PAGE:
The most common type of CSP, parabolic troughs use rows of curved mirrors with a focal point on receiver tubes that run the length of the mirrors. The intense sunlight focused from the trough shaped mirrors heats the fluid inside the tubes. The hot fluids then heat water and generate a conventional steam turbine to generate electricity.
Solar Power Tower AKA Heliostat or Central Tower
The solar power tower is the type of CSP exemplified in this article’s introduction. It’s a large collection of mirrors with a fixed, single focal point on a tower above the mirrors. The thermal energy is then used to power a steam turbine to generate electricity.
Linear Fresnel Reflector
Fresnel reflector systems are similar to the parabolic trough systems with long rows of mirrors concentrating solar thermal energy onto a long parallel absorber.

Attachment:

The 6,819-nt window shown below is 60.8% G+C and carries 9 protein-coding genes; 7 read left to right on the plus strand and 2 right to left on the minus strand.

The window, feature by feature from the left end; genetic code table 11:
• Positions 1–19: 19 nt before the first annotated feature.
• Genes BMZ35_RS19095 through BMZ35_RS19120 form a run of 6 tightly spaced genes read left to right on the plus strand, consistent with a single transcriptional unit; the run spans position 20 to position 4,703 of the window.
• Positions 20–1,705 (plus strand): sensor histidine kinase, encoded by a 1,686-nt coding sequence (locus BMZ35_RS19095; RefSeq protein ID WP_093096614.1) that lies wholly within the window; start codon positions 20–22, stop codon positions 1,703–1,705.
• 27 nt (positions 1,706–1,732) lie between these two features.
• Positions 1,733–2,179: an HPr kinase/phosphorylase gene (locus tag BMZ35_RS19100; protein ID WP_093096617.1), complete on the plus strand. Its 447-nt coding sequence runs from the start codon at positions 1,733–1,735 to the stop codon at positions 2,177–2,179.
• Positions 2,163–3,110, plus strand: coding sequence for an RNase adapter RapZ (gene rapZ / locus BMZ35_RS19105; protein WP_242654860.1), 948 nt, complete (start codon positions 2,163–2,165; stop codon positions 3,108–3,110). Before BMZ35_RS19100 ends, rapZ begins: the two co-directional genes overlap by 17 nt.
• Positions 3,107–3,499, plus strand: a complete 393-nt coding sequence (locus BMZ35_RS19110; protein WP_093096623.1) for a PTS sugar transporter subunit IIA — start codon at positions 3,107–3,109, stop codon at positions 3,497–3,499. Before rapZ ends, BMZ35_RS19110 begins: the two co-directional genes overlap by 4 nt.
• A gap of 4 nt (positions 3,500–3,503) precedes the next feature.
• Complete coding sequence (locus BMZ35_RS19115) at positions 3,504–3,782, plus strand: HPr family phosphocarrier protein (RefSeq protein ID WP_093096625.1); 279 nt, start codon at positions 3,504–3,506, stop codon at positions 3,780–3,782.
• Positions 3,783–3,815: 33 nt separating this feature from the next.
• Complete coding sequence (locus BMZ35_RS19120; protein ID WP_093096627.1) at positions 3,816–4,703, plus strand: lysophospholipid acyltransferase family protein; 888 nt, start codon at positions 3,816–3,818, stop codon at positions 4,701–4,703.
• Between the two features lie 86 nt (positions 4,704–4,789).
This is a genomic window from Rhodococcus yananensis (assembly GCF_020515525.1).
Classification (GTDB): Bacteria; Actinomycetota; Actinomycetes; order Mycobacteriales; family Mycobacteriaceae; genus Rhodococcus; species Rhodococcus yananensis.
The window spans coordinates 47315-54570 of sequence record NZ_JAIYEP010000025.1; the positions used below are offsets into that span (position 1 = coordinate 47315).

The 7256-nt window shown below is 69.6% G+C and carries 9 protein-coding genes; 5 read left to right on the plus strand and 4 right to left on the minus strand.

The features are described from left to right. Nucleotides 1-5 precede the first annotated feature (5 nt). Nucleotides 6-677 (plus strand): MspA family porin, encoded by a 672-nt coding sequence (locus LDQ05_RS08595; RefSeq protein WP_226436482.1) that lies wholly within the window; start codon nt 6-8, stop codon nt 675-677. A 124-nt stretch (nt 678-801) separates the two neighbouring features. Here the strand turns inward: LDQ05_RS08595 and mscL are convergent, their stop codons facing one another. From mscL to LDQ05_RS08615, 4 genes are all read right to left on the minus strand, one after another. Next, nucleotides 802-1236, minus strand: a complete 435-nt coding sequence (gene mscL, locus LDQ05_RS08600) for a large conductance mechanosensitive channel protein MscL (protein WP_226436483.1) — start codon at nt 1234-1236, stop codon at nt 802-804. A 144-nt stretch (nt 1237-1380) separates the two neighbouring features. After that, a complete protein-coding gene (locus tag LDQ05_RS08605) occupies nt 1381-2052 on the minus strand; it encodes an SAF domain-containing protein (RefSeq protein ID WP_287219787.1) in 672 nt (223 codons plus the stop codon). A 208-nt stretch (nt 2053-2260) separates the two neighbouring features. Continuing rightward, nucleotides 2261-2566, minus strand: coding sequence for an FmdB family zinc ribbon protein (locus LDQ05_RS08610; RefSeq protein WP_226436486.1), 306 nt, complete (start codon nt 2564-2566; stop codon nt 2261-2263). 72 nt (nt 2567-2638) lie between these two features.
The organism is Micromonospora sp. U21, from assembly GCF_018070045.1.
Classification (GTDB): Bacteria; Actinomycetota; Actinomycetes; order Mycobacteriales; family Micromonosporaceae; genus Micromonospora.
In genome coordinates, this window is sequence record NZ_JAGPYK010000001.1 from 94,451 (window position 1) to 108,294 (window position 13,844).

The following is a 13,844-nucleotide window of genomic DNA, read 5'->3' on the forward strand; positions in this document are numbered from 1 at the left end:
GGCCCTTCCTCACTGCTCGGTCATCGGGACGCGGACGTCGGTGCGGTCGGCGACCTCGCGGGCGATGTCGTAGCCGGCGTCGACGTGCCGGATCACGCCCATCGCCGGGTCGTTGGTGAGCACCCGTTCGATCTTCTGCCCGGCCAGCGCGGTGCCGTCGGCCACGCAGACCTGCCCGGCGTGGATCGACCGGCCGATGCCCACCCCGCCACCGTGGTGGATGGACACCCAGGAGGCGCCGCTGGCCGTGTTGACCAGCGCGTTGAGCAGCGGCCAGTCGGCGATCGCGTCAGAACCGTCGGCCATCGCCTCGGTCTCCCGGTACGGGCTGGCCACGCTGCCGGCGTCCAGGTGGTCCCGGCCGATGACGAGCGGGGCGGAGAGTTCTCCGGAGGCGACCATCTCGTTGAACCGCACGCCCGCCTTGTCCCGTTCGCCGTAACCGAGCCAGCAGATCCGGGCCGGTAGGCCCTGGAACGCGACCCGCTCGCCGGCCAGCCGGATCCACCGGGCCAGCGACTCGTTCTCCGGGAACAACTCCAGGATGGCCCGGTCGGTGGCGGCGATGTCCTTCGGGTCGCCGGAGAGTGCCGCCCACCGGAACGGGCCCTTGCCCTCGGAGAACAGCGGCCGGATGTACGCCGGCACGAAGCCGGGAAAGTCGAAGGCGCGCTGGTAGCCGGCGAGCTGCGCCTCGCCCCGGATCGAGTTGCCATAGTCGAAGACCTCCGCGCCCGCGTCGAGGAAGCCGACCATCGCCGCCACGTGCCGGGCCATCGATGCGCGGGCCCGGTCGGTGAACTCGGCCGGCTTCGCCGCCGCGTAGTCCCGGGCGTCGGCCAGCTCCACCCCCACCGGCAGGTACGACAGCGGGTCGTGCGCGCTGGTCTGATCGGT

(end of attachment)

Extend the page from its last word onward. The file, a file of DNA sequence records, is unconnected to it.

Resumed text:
Unlike the curved parabolic troughs that are mostly stationary, fresnel reflectors use flatter mirrors that can rotate its mirrors with the positioning of the sun to maximize thermal energy capture. 
Dish Sterling solar systems
Similar to the power tower but on a smaller scale, dish-sterling systems use a single, dish-shaped mirror on a single focus point.
Integrated Solar Combined Cycle (ISCC)
ISCC is a technology that combines solar thermal energy with traditional fossil fuel powered turbines. Thermal CSP energy is added as auxiliary power to a conventional fossil fuel-powered cycle to produce additional electricity at a relatively low cost. 
The Added Benefit: Energy Storage